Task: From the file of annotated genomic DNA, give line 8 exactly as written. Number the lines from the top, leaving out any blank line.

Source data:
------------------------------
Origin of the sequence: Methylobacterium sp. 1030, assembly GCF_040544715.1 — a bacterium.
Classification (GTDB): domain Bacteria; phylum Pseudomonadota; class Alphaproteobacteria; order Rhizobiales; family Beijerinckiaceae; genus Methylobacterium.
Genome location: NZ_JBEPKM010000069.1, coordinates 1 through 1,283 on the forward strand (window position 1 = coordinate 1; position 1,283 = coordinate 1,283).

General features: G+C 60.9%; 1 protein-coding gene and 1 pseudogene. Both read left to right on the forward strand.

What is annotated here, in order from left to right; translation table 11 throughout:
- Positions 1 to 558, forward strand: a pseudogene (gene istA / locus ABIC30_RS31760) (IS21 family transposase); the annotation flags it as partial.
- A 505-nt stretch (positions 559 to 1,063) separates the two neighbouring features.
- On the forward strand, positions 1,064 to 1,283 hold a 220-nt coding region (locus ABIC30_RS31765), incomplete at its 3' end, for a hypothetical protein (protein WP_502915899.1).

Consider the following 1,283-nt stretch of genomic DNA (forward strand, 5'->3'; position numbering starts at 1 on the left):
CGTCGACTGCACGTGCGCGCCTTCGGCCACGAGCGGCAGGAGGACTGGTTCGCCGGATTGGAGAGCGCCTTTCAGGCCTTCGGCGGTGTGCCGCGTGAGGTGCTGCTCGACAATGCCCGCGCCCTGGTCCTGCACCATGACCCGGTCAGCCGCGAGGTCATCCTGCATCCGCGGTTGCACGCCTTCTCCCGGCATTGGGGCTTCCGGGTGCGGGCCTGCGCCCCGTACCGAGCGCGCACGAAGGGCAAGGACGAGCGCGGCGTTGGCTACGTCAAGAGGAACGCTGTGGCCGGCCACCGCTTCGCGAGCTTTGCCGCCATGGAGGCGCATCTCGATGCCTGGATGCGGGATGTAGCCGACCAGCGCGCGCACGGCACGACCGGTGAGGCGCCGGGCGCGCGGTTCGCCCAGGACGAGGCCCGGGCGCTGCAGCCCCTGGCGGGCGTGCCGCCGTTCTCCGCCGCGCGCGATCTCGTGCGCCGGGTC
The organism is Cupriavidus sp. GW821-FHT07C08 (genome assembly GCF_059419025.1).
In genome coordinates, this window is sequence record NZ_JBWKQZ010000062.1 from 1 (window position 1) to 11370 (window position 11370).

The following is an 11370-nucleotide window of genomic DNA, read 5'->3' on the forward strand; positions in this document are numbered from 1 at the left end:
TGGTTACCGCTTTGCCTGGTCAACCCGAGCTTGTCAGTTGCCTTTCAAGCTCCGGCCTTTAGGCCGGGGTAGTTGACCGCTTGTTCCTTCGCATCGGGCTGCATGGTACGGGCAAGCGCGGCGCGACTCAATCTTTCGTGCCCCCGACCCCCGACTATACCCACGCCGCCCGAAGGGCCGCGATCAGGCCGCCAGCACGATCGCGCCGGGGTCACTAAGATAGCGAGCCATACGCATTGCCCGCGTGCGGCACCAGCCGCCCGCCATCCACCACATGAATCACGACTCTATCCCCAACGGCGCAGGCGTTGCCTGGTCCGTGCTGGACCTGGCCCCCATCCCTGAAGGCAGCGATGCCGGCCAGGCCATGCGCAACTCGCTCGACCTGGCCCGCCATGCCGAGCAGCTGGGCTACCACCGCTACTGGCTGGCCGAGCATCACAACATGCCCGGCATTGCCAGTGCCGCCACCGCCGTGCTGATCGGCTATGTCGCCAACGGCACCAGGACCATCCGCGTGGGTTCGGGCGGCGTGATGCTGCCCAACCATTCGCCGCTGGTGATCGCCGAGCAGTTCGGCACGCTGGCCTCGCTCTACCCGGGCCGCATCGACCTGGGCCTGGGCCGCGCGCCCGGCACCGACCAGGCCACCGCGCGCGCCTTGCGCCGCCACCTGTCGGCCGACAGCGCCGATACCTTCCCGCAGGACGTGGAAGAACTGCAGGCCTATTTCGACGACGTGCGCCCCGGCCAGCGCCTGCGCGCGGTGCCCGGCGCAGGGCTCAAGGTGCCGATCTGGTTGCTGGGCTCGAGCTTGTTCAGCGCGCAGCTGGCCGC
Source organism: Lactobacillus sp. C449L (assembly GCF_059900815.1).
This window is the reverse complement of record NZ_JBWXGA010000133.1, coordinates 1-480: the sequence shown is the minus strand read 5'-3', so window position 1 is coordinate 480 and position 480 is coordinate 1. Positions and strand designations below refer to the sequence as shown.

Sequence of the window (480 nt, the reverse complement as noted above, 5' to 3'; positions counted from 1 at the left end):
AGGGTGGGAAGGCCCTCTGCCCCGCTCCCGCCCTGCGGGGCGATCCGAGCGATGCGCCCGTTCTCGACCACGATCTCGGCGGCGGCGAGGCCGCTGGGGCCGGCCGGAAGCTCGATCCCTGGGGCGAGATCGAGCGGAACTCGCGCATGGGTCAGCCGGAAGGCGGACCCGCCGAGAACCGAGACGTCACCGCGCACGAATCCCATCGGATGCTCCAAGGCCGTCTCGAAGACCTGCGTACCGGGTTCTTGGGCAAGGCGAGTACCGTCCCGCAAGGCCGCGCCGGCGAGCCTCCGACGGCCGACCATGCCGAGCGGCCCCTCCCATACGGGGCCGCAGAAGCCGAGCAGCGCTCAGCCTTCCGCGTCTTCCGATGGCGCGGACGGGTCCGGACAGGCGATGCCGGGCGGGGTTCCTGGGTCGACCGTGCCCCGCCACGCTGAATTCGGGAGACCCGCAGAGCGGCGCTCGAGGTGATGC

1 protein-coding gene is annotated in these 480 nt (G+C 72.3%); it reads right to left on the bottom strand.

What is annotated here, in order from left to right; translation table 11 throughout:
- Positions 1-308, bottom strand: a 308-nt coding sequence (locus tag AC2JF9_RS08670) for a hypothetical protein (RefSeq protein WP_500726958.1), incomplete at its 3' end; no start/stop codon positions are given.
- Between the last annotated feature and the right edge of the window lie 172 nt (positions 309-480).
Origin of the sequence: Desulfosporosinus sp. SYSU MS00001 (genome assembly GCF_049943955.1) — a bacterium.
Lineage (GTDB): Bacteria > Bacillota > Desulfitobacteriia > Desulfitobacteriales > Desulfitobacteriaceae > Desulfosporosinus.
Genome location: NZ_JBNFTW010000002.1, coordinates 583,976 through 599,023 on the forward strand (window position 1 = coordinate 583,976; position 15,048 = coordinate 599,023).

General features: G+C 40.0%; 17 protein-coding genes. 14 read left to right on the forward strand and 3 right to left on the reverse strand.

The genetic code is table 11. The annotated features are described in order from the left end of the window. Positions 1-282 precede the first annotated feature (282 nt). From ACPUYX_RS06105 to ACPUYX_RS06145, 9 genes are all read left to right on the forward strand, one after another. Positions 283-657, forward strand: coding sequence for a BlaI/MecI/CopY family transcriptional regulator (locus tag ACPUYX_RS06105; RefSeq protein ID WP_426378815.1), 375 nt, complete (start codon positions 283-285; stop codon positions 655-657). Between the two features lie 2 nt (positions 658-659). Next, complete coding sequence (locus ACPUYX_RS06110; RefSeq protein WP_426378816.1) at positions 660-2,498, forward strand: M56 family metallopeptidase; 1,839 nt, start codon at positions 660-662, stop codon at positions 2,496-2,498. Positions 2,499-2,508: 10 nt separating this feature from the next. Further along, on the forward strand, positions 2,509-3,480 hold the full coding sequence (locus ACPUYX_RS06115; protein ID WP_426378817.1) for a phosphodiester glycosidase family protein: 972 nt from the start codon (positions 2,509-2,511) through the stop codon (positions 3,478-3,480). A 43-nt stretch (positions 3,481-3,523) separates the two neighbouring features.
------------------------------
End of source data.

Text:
- On the forward strand, positions 1,064 to 1,283 hold a 220-nt coding region (locus ABIC30_RS31765), incomplete at its 3' end, for a hypothetical protein (protein WP_502915899.1).